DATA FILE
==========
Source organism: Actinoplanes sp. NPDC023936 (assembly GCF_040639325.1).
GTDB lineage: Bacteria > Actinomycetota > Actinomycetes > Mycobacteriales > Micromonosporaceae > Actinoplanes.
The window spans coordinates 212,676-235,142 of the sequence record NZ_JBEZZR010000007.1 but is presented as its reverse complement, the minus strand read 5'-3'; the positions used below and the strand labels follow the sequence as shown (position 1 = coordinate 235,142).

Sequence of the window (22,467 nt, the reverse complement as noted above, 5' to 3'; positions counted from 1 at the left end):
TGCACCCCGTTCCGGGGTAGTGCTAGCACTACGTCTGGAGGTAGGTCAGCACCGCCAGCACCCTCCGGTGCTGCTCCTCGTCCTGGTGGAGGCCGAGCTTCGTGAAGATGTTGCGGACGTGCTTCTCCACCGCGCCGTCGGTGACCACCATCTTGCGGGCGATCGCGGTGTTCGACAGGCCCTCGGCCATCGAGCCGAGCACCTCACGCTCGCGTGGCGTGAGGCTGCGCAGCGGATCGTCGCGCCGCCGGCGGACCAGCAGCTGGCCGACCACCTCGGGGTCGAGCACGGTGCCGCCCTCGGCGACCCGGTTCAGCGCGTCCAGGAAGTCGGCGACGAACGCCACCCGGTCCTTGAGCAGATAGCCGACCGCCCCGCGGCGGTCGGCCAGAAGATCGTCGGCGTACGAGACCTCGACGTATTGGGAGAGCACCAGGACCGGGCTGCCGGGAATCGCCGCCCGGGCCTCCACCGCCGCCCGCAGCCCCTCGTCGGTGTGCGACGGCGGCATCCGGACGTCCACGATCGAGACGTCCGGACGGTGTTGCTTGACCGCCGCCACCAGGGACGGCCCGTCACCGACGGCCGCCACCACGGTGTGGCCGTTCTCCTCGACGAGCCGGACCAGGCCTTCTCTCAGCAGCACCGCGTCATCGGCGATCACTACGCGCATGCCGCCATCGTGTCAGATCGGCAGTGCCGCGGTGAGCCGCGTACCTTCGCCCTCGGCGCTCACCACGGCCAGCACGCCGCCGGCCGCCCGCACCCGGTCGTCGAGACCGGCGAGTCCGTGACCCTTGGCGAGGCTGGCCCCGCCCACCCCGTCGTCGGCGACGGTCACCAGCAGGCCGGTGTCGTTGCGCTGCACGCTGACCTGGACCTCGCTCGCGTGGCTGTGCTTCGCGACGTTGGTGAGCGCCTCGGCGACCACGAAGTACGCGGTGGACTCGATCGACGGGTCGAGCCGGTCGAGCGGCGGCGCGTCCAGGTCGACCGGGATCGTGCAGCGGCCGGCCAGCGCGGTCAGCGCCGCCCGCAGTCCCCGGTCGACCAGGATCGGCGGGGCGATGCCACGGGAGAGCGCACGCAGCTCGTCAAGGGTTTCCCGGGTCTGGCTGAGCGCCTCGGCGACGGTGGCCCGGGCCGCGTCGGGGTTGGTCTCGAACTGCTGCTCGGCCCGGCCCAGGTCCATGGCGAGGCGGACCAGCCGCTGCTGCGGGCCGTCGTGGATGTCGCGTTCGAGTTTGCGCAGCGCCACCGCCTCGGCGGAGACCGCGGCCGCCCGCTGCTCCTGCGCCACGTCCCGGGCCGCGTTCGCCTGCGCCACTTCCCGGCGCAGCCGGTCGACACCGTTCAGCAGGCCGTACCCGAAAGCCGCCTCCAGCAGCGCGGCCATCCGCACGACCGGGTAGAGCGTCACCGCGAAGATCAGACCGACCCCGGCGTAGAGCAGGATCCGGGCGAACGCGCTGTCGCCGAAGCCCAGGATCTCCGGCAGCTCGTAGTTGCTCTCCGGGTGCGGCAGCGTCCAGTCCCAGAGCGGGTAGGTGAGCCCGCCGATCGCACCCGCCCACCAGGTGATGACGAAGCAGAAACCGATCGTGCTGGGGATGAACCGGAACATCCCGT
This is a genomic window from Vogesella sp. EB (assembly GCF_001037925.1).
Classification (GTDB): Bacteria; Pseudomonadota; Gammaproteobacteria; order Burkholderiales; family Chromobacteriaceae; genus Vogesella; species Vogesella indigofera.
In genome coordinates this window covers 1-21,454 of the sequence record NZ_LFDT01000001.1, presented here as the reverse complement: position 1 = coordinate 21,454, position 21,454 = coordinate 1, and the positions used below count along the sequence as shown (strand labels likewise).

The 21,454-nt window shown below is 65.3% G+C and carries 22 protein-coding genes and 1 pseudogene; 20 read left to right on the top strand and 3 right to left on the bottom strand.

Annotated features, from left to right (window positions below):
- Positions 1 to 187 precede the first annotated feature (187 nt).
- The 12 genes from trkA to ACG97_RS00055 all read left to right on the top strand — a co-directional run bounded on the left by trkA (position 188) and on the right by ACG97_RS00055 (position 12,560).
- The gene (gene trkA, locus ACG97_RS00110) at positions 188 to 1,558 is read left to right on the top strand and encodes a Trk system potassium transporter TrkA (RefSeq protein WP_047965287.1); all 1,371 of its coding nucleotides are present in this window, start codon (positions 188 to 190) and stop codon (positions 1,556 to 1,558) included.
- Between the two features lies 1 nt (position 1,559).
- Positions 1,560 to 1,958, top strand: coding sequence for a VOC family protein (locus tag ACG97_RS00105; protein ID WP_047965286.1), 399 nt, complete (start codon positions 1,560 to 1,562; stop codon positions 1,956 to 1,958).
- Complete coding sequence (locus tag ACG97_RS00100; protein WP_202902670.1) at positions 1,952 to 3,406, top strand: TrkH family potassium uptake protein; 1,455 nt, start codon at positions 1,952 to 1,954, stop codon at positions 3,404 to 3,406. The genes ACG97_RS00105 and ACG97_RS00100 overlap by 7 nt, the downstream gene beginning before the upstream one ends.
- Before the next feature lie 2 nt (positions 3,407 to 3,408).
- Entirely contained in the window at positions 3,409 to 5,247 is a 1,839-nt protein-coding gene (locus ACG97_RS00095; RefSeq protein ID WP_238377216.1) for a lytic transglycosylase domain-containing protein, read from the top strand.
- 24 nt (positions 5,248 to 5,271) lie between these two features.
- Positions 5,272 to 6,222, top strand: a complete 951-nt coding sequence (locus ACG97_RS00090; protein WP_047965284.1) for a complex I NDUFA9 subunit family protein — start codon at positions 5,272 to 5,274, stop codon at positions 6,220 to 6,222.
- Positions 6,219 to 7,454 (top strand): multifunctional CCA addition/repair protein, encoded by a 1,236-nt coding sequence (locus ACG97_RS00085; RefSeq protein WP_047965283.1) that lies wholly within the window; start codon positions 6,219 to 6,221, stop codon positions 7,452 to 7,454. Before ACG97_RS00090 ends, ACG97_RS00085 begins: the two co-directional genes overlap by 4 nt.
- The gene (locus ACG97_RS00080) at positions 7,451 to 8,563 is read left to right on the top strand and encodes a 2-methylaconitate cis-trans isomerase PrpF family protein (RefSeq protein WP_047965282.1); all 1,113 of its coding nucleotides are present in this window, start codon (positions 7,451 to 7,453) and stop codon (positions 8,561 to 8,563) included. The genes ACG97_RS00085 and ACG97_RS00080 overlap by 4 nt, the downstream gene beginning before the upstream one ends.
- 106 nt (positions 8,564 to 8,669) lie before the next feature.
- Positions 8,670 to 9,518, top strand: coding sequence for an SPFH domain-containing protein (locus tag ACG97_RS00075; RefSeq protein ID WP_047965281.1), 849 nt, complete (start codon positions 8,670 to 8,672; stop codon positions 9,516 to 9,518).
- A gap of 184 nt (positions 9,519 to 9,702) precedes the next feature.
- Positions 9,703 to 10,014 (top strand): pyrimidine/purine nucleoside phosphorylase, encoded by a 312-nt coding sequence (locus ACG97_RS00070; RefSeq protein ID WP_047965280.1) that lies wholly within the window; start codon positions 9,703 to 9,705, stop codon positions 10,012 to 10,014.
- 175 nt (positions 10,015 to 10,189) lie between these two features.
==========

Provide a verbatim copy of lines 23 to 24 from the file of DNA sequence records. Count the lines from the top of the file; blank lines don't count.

- 106 nt (positions 8,564 to 8,669) lie before the next feature.
- Positions 8,670 to 9,518, top strand: coding sequence for an SPFH domain-containing protein (locus tag ACG97_RS00075; RefSeq protein ID WP_047965281.1), 849 nt, complete (start codon positions 8,670 to 8,672; stop codon positions 9,516 to 9,518).